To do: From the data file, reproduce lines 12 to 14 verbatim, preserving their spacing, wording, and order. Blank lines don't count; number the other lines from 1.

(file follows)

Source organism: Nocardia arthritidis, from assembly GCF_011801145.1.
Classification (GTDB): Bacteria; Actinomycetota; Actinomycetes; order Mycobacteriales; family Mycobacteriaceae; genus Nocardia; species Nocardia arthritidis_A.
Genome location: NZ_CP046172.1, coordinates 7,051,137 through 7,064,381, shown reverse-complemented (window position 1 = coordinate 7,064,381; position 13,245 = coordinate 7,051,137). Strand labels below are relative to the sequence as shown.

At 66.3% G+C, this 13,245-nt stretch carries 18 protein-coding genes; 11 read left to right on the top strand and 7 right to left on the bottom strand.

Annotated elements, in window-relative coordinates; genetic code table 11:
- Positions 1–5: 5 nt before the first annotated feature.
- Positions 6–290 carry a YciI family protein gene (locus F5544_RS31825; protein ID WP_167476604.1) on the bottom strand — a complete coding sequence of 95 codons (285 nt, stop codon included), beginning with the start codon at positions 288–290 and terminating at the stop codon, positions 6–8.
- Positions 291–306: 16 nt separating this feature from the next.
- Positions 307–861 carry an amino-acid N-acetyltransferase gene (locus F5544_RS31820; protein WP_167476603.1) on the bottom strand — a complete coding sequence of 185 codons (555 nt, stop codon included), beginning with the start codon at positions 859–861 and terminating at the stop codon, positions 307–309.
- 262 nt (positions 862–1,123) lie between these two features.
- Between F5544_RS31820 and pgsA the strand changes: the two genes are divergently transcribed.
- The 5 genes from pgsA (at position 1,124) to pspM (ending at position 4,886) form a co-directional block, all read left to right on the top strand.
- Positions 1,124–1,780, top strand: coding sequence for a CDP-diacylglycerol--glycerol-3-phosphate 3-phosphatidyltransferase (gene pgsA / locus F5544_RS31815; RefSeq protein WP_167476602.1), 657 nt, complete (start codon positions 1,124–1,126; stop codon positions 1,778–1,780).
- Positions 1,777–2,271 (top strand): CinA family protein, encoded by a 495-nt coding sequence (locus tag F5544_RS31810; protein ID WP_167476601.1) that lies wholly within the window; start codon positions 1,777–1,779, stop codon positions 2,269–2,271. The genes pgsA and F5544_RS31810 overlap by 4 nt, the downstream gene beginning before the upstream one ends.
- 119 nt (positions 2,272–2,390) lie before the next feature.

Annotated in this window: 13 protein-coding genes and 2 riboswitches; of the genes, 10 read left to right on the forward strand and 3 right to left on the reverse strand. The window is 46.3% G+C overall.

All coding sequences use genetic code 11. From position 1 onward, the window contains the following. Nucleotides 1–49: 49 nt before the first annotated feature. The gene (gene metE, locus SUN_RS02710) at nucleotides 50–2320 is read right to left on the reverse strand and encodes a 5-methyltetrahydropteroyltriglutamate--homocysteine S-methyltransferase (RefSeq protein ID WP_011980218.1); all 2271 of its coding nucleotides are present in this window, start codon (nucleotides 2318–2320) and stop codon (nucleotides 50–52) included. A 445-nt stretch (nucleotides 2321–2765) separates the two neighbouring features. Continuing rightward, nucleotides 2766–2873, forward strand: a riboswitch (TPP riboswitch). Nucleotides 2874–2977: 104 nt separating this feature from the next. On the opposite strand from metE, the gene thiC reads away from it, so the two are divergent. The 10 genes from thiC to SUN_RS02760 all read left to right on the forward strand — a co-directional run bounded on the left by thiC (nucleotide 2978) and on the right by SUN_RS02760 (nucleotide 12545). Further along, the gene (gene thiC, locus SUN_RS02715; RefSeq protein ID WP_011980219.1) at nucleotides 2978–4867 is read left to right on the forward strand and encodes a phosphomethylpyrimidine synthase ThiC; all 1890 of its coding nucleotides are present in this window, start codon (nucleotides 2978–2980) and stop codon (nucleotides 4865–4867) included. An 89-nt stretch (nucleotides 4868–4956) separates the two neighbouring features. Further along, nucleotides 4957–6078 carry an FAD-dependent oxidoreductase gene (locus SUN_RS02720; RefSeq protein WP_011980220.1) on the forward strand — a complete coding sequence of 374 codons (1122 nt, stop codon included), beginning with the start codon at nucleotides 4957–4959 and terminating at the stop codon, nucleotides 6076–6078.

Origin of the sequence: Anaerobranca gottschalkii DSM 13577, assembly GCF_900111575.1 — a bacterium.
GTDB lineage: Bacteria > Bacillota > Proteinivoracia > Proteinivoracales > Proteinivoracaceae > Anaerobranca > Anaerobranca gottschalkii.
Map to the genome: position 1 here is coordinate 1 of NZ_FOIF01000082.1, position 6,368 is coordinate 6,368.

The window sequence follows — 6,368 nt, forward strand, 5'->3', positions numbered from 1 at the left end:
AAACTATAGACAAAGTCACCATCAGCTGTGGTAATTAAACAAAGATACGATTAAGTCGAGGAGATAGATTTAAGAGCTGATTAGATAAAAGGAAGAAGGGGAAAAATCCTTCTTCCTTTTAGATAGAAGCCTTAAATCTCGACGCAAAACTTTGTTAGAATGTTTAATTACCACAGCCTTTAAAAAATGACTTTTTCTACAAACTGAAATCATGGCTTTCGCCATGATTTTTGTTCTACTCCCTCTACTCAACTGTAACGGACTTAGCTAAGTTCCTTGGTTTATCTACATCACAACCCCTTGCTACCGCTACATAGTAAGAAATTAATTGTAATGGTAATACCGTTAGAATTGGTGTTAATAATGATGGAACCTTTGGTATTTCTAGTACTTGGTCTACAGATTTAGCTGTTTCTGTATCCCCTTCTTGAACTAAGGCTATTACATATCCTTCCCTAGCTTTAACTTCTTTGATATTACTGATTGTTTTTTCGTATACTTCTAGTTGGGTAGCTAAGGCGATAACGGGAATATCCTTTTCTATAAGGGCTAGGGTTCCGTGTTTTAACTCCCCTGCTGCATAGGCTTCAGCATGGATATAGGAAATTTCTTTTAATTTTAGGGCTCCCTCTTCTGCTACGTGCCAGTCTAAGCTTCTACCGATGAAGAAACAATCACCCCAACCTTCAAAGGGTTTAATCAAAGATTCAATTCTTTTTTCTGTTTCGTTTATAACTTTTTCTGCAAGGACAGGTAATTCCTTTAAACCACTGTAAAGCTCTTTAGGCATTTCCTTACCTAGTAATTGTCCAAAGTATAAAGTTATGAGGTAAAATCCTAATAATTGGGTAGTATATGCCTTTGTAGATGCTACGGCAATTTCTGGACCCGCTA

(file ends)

- The 5 genes from pgsA (at position 1,124) to pspM (ending at position 4,886) form a co-directional block, all read left to right on the top strand.
- Positions 1,124–1,780, top strand: coding sequence for a CDP-diacylglycerol--glycerol-3-phosphate 3-phosphatidyltransferase (gene pgsA / locus F5544_RS31815; RefSeq protein WP_167476602.1), 657 nt, complete (start codon positions 1,124–1,126; stop codon positions 1,778–1,780).
- Positions 1,777–2,271 (top strand): CinA family protein, encoded by a 495-nt coding sequence (locus tag F5544_RS31810; protein ID WP_167476601.1) that lies wholly within the window; start codon positions 1,777–1,779, stop codon positions 2,269–2,271. The genes pgsA and F5544_RS31810 overlap by 4 nt, the downstream gene beginning before the upstream one ends.